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10 Tips How to write Letters to the Editors

10 Tips How to write Letters to the Editors

10 Tips Series – Letters to the Editors

 

Tip Explanation Example
1.  Know your audience You might address your letter to “the editor”, but remember that you intend your letter to be read by the wider public.  So make sure you speak through your editor to the public at large. I’m sure your readers would be interested to know the amount of CO2 that is emitted by a Toyota Rav4. 
2.  Get the greeting right It’s not common to address these letters by name (“Dear Mr Chan”) or by the phrase “To whom it may concern”.  Just stick with “Dear Sir” or “To the Editor”.  Then say why you are writing: I am writing to…

Dear Sir

To the Editor

Dear Sir or Madam

I am writing to express my views about…

3.  Refer back Refer back to the article you’ve read or the event that’s caused you to write in.  And make sure you credit the journalist who wrote the article: attack him, not the editor.  Give the title of the article and the date it was published.  I would like to take issue with Tim Hansen’s (your) article “The Drive of Your Life” published in your newspaper last week.
4.  Say who you are Why are you writing the letter?  Presumably because you have a personal connection with the issue at hand.  If you’re an expert, say so.  If you are a resident who will be affected by the new building plan, say so.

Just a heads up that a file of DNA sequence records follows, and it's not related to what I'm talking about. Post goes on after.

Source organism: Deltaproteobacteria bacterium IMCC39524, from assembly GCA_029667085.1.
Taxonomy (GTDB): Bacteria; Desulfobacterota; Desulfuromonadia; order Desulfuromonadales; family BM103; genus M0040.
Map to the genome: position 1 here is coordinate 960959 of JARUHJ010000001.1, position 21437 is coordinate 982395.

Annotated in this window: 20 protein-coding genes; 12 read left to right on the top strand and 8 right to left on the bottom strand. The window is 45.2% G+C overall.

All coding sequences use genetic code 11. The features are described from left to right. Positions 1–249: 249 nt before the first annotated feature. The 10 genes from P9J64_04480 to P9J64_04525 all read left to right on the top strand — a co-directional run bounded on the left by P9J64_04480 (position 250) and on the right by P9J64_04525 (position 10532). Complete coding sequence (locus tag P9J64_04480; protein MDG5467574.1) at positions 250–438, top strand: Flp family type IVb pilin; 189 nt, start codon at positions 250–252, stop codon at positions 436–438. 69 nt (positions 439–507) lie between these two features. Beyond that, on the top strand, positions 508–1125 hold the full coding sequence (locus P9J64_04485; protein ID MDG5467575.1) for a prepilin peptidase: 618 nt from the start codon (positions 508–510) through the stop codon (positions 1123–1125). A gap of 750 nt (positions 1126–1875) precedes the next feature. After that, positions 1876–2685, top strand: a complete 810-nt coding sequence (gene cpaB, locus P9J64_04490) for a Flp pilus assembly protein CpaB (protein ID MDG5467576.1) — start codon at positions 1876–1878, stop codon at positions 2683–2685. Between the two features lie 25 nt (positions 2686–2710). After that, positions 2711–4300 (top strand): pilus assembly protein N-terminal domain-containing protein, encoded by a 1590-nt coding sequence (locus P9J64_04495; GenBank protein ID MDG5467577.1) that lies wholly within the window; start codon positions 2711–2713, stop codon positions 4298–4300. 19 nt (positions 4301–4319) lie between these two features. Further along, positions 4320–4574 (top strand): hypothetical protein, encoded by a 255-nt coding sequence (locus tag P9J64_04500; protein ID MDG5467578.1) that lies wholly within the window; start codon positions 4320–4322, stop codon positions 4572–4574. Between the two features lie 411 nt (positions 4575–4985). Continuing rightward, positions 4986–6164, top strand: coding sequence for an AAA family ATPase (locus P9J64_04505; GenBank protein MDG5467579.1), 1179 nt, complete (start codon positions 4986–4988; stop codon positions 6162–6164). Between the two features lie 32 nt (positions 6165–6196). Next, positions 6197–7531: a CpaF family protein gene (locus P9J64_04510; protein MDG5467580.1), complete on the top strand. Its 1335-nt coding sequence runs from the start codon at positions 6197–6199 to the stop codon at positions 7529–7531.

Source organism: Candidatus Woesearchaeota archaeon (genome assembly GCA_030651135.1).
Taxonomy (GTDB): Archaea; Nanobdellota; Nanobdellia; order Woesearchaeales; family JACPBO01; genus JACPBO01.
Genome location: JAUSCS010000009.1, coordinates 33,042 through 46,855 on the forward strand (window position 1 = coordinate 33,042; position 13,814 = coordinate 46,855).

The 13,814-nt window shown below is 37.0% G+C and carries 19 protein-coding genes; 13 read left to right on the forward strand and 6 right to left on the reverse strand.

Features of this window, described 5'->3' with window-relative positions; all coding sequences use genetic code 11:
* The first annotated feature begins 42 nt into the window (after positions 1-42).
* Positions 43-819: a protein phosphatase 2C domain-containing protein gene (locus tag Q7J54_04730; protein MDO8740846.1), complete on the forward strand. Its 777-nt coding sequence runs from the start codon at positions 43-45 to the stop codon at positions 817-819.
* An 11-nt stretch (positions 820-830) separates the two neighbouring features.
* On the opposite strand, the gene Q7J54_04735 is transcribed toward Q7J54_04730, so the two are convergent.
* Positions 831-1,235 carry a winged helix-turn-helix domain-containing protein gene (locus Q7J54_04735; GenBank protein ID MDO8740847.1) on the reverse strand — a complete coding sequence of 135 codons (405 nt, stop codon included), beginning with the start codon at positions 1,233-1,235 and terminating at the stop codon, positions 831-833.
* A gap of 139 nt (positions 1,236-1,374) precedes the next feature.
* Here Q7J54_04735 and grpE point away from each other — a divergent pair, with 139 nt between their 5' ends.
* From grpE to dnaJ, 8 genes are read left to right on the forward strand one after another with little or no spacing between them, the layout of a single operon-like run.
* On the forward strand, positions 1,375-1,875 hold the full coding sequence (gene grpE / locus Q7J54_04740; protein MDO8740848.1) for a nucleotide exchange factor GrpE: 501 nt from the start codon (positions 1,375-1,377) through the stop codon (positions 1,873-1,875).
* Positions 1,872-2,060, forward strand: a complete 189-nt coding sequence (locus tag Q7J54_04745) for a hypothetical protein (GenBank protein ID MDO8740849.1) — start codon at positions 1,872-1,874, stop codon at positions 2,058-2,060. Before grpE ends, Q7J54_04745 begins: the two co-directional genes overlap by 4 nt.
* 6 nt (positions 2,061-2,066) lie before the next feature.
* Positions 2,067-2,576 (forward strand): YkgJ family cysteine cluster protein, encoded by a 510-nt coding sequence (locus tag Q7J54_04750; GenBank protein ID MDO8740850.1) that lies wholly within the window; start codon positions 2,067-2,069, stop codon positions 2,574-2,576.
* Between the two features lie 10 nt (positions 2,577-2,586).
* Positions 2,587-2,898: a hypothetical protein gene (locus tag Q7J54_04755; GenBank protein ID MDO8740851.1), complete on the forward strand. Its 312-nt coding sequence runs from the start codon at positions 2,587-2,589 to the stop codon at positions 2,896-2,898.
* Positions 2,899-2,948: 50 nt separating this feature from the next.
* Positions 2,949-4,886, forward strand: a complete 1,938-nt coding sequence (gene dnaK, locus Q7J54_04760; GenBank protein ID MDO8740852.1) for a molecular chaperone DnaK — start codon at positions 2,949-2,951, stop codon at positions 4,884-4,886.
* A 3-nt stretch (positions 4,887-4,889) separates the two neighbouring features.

·       I have spent years researching education strategies, and I can tell you …

·       I am writing as a citizen of Lantau Island…

 

5.  Use topic sentences

Begin each paragraph with a general sentence that introduces your main argument.  We need to lobby the government to put higher taxes on sugar. 
6.  Choose interesting examples Every time you make a point—any point—use examples.  If you can’t think of any, think harder!  And if worst comes to worst, make them up.  A letter without examples is like a car without an engine. It just won’t do the job.  Academic achievement is not always connected to wealth.  A recent study showed that undergraduates at Cambridge University were more likely to get the highest grades if they attended public school, not private school.
7.  Show why the opposite view is wrong You absolutely don’t have to present the opposite view in detail, or analyse it in any way.  But you should mention it.  Then knock it down.  Some critics might argue that zoos don’t treat animals well [opposite argument], but all the evidence suggests the opposite. [my argument]
8.  Keep it formal Remember that this is going to be published in a newspaper.  Use formal verbs where possible I would like to address some of the issues your journalist raised. 
9.  Learn how to agree / disagree Show that you appreciate that other people have opinions about this issue.  In particular, if you are writing in response to an article, say if you agree or disagree with the journalist.

I couldn’t agree with your journalist more…

I have grave reservations about what your journalist’s article implied

10.  Use adverbs You can often make your argument more persuasive by using powerful adverbs It is undoubtedly true that…

 

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